What are the biggest mysteries of the Dark Ages?

Okay, people like to quibble with the term “Dark Ages” for this era, but it does seem to be the case that historical records for the broad period of late Antiquity through the early Middle Ages are often rather spotty, perhaps as a result of periods of instability. For that reason, there are individuals, events, and even whole peoples and nations about whom we know very little, to the point that scholars will debate exact nature of the role that they played in history, or even whether they existed at all.

In this thread, I wanted to list some of the mysteries of the Dark Ages that I have noticed in my errant browsing of Wikipedia and elsewhere, ask everyone to note other, similar gaps and controversies in the historical record that I might have overlooked, and spur discussion on all these topics.

To begin with, we have...
  • The Revisionist school of early Islamic studies: For decades now, there have been modern scholars who allege that many of the historically-accepted sources about the early history of the Islamic faith are seriously compromised in some way, and that the origin of that religion might have actually played out radically differently. While there are several competing theories on the specifics, they often revolve around the notion that the codification of Islam occurred some time after the early Arab expansion, rather than the rise of Islam triggering the conquests. A very controversial topic, surely.
  • The identity of the Huns: The Hunnic migration into Europe arguably played an outsize role in the collapse of the Roman Empire, but given their outsize role in history, we actually know surprisingly little about them. Their origin and ethnolinguistic identity remains mysterious. While physical descriptions from that era and later genetic testing of human remains might suggest that at least their leadership had a distinctly Asian appearance, that doesn’t really help narrow things down. Were they Turkic? Uralic? Yeniseian? Something else entirely? Your guess is as good as mine.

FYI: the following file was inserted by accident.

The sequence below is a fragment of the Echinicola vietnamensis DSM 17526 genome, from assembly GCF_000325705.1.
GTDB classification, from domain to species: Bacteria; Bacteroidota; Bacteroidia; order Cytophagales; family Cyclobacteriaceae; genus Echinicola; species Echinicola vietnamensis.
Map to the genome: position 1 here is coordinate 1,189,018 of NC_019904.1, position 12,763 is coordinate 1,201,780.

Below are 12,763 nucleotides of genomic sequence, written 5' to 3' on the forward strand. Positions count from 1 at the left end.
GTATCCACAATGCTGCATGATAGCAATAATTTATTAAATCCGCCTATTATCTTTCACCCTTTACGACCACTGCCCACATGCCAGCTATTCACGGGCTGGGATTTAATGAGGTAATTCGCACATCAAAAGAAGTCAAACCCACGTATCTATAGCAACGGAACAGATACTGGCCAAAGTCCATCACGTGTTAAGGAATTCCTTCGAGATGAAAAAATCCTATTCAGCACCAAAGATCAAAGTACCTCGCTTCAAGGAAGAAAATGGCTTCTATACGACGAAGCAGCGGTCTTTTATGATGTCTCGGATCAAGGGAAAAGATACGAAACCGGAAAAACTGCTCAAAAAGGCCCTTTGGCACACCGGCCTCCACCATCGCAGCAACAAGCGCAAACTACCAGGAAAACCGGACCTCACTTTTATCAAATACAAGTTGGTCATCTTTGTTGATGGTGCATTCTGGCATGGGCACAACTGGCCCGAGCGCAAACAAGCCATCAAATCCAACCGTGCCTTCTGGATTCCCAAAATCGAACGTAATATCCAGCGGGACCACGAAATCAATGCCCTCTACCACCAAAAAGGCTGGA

• The identity of the Avars: Another nomadic people who raided Europe, another mystery! As with the Huns, the origins and language of the Avars remain unsettled topics, though connections with the Turks, Mongols, and the Hungarians who later settled the area have been suggested.
  • Historicity of King Arthur: This topic is arguably more settled in academic circles, but remains alive in the public consciousness. Was King Arthur based, on some level, on an actual Romano-British leader who resisted the onslaught of the invading Saxons? Or is he pure folklore?
  • Kingdom of Soissons: I cannot find it at the moment, but I remember reading on this very forum speculation that this Roman rump state, which existed in northern Gaul in the immediate aftermath of the Western Empire before falling to the Franks, might have largely been on invention, or at least did not really exist outside of the city of Soissons.
 
What did to Romulus Augustus? We don't know almost anything about fate of the last emperor of WRE. His life was spared but we don't know what he did afterwards or even when he died altough some unclear records hint that he lived to early 6th century but even that is not certain if it is same Romulus who was mentioned on some letter.
 
What did to Romulus Augustus? We don't know almost anything about fate of the last emperor of WRE. His life was spared but we don't know what he did afterwards or even when he died altough some unclear records hint that he lived to early 6th century but even that is not certain if it is same Romulus who was mentioned on some letter.
He was forcibly retired to naples, his family would have remained prominent but eventually they faded into obscurity although his family would have retained the title of the last western roman emperors